Amongst the more rare lines you might come across are: Yohji Yamamoto Gothic Homme – a late 80s/early 90s line, with stark gothic influences – the women’s version of which is still running; Yohji Yamamoto Impermeable Homme – a late 80s line, mainly coats and outerwear; Y’s at work – a limited range of workwear; Y’s for living, which sells furniture, household items and bedwear; Yohji Yamamoto Jeans – high quality denin line made for the US/European markets; and Y’saccs, operating between 1986-2001, housing some of Y’s miscellaneous goods (watches, ties, bags, etc).

Yohji Yamamoto Gothic Homme

In 2011 Yohji Yamamoto Inc. launched S’yte, a fairly small, internet-based casual clothing line. Some great pieces, perhaps aimed at an entry level Yohji consumer.


Yohji Yamamoto REGULATION men debuted at Paris fashion week 2013. This line is said to be inspired by uniform and made “for men who love and pursue freedom.” Described upon launch as containing “the clothes the designer would like to wear, appealing not only to the existing fans but also to the potential customers of slender build.”


As well as the in-house lines, Yohji has collaborated many times – perhaps most famously with Y-3, the luxury street style brand made in conjunction with Adidas. The Y stands for Yohji (or is it Yamamoto, or both!) and the 3 represents the iconic three stripes of Adidas. Growing out of an earlier collaboration, Y-3 is one of Yohji’s most successful ventures and is still going strong to this day.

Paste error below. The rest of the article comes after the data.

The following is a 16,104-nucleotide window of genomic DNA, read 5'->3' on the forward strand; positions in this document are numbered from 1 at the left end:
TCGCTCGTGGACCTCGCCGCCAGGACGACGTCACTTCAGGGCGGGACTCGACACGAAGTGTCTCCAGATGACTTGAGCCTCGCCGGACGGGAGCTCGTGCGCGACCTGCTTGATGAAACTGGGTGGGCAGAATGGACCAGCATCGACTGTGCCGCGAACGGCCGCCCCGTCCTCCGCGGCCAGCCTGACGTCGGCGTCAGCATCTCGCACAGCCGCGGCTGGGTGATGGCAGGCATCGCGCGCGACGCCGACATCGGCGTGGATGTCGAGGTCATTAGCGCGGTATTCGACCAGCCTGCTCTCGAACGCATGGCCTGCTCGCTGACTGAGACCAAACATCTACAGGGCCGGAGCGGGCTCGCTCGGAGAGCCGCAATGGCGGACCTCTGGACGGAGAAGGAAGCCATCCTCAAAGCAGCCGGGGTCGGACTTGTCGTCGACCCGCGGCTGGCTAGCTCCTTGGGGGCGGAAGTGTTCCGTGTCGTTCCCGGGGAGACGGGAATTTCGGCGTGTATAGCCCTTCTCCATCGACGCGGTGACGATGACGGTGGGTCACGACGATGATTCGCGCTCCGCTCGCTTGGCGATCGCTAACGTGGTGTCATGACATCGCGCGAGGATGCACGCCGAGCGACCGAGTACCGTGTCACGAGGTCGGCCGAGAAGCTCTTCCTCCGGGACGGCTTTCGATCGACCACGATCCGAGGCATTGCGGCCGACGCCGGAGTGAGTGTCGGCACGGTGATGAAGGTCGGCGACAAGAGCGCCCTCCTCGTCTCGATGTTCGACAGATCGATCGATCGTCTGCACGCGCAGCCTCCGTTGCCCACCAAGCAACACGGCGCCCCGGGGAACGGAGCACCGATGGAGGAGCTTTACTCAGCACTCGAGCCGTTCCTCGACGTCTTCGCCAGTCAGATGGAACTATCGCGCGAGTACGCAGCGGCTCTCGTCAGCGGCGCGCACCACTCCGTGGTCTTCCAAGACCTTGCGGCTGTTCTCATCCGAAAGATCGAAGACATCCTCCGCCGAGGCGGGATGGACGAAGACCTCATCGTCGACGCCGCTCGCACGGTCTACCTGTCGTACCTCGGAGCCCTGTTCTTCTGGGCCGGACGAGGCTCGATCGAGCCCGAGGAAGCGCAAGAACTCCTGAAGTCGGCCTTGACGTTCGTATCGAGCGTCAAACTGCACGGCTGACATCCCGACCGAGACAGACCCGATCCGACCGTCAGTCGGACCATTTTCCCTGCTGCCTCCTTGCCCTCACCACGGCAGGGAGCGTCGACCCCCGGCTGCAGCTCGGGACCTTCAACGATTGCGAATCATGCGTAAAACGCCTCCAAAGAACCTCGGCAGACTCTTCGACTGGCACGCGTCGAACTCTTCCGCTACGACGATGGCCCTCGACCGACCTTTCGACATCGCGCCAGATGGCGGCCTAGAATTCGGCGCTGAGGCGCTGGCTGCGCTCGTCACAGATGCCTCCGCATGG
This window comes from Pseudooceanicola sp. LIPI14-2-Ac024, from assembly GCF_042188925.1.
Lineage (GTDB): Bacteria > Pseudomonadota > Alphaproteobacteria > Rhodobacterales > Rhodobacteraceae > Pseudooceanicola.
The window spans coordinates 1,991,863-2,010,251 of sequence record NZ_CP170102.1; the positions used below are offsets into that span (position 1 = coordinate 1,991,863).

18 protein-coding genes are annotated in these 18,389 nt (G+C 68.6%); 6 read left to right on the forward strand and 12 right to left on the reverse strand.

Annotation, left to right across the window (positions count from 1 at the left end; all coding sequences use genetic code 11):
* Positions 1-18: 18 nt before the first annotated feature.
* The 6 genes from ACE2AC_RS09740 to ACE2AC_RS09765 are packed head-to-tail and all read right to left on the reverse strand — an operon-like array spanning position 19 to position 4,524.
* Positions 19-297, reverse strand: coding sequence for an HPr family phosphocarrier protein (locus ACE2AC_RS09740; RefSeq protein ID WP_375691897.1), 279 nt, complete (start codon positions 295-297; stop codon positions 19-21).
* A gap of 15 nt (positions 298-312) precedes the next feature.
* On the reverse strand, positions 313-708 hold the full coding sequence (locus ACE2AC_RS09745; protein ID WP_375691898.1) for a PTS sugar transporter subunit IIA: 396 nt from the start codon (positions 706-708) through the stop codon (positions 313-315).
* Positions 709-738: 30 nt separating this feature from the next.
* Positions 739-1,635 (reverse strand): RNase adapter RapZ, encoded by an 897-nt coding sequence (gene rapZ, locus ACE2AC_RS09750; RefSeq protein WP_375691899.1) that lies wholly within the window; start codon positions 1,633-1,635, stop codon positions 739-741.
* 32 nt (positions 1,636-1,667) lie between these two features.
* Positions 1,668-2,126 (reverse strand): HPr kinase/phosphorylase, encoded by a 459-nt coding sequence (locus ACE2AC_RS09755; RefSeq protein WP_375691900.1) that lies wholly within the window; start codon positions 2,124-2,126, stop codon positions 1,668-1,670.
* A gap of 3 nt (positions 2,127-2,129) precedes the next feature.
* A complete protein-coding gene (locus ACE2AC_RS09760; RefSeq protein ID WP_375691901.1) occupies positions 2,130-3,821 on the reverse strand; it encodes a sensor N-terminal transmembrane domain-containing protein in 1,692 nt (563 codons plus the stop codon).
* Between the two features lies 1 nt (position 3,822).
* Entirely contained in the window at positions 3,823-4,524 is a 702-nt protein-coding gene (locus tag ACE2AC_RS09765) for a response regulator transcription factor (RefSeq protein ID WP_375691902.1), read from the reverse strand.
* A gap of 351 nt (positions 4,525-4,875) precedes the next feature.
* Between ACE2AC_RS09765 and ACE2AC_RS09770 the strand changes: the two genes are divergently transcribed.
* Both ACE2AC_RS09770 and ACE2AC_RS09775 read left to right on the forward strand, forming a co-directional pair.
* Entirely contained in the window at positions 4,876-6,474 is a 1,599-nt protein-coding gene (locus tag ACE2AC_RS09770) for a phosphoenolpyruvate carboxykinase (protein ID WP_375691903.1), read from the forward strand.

Another more commercially geared collaboration saw Yohji pair-up with Hong Kong fashion house A.A.R. (At All Risks) to produce the lines Yohji Yamamoto AAR D’Urban, and AAR Yohji design studio. The fabrics aren’t quite what you’d find in Yohji’s high-end lines, but there are still some gems to be found and at fairly reasonable prices too.

Yohji Yamamoto AAR D’Urban

COMING SOON, described as a ‘super casual capsule collection’, launched in 2008 by Yohji Yamamoto and Italian design licensing company Sinv Spa. Yamamoto Inc’s then CEO Keizo Tamoto heralded it as “a more affordable line aimed at young consumers looking to trade up from streetwear to more elegant pieces”.

Screen shot 2015-11-03 at 22.48.03

Yohji Yamamoto has produced footwear in all his main lines. Alongside Y-3, which makes a wide range of footwear, other notable collaborations have been produced with Dr Martens and Repetto.

Yohji Yamamoto X Repetto

Lastly, also worthy of note is the luggage and accessories collaboration between Yohji Yamamoto and Italian-based Mandarina Duck – Y’s Mandarina. How else is the dedicated Yohji consumer expected to travel in style?!

Screen shot 2015-11-03 at 22.55.42
Y’s Mandarina